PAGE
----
The Do-Right Family

One of the big themes of the book, which I am working hard at exploring while trying not to beat readers over the head with it is how, because a minister’s family becomes a living testament to the truthfulness of his ministry, it isolates the family and keeps them from being able to reach out in ways that are available to other members of the church community (even if those available ways are not always so great themselves) when they’re having troubles. I don’t really get too much into what it means for the minister when he’s having troubles or doubts, precisely because that set-up is so minister-focused and I want the book to deal with what happens in the aftermath of that, when you’re trying to establish yourself as your own person and not as an extension of your dad’s ministry.

And note, I use “Dad” in this post because I knew very few female ministers when I was growing up. In my memory, which is the era of the past in the book, it just basically wasn’t an option.

But the central action of the fourth and fifth chapters–the retrieval of the Devil’s baby and the subsequent effort to sacrifice the main character to Satan–is kind of the last hurrah of “How much will you do to ensure your father’s successful ministry?” on the main character’s life, kind of the last time, though she doesn’t know it, in which she acts contrary to her own best interest for the sake of her father.

And then, what I’m trying to get at with the last chapter is how she sets off to see if there’s some relationship she can have with the church, some way of being a part of this thing that was so fundamental to her understanding of herself and her place in the universe, if she is herself and not her father’s daughter, and how she finds, instead, that she can’t not be assumed to be always picking a side. And, if she’s not clearly identified with the pastor, she is assumed to be obviously against, in this case, her. Or at least open to being against her.

And that’s really what I want to get at at the end, that she’s not just staying away any more, but obviously leaving and not coming back, because the whole situation is just so fucked. If you’re not the ones being complained about, it’s assumed you’d be open to complaining.

Anyway, this is all a long way of saying that I read this post and reading the comments from ministers’ kids and ministers’ spouses made me feel… I don’t know… like it’s a hard, weird life, even still. And it reminded me that, even if, for instance, I had known some spiritual truth about myself that I wanted to tell at that time (and I didn’t, in all honesty), I would never have felt like I could risk my dad’s job to do so.

“I Think I Lost It. Let Me Know When You Come Across It.”

I have to tell you, I’ve been burned out on politics before, but nothing like what I’m feeling lately. I think the thing is that I’ve lost the one belief that used to keep me going. I used to believe, about a lot of vile stuff, that the people promoting it just truly didn’t know or hadn’t thought things through. Especially because I know lots of thoughtful people who disagree with me about a lot of stuff and, whew dog, they have thought things through, mulled it over, wrestled with it.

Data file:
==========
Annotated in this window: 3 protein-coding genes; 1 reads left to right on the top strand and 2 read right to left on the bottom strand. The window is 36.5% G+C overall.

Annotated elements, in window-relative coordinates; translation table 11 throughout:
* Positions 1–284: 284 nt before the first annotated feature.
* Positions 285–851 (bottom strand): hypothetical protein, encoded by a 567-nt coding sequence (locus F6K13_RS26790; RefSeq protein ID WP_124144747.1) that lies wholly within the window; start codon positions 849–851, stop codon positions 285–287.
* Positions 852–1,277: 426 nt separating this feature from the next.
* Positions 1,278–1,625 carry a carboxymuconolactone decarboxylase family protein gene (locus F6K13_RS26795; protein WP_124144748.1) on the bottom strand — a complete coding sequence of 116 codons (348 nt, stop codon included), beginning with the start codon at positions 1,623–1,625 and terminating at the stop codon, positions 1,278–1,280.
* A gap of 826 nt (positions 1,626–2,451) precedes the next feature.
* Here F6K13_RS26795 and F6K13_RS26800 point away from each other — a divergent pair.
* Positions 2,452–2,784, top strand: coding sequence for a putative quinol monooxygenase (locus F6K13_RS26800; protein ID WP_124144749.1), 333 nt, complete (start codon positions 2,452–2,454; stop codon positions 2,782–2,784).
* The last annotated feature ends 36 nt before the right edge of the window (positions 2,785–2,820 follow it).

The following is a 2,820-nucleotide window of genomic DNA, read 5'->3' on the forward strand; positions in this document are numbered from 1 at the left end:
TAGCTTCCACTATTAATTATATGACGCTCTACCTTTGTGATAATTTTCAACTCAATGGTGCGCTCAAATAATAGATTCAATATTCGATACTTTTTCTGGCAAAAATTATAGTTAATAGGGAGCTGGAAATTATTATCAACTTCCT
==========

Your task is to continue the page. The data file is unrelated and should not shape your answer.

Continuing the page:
But blogging at Pith and just existing on the internet has lead me to believe that a lot of “ignorance” is just a rhetorical stance designed to wear you down.  You can’t see the same people, for months, or years, even, just steadfastly refusing to understand what you’re saying and believe that it’s a.) just because you’re a shitty writer or b.) just because they’re stupid or c.) some combination of the two. They know exactly what you’re saying. They just pretend like they don’t, hoping you’ll burn out spinning your wheels.

And, frankly, it works.

The amount of stuff going on in this country right now, with this ignorant “forcible rape” crap and “go ahead and kill abortion providers” stuff and “if she didn’t want to be gang raped, why was she even in Egypt?” It’s just too much stupidity for me to feel like it’s not on purpose. It’s not a matter of “Oh, they’re just not thinking through what they’re saying.” They know what they’re saying. They liked it better when women’s lives were harder and more circumspect.


I just can’t always bang my head against that wall, you know?

It’s funny. I know people advise that, if you want to have a successful blog, you should pick a topic and just write about that–feminism, sci-fi, dogs, whatever. And I guess that’s true.

But if I had to write about all the ways I’ve been reminded by the people in my own country, this land that I love, that I don’t get final say over what happens to my own body, that by virtue of having a vagina, I’m not a whole person, I would break in two.

I can tell the stove is hot from here, you know? I can’t bring myself to put my hand on the burner.

I admire women who can. But I just can’t. It’s not even that I don’t give a shit. I just find the prospect of changing anyone’s mind so futile it’s like, what’s the point?

I’d rather be writing or gardening or eating good meals with my friends or watching bad TV with the Butcher.

I don’t know. Part of the problem is just that it’s February. I’ve been lucky. Usually November through February is a brutal slog for me and this year I was fortunate that it didn’t really become even bad until just this month. But part of it is that I want things to change, on a lot of levels, but I hate the feeling of things sliding beneath my feet.

Damn it. Usually when I write a post like this, I feel better at the end, clearer on what’s bothering me and why. Not today, though.

I did just watch the orange cat open the front door and let himself out, which is an argument for making sure it’s always deadbolted.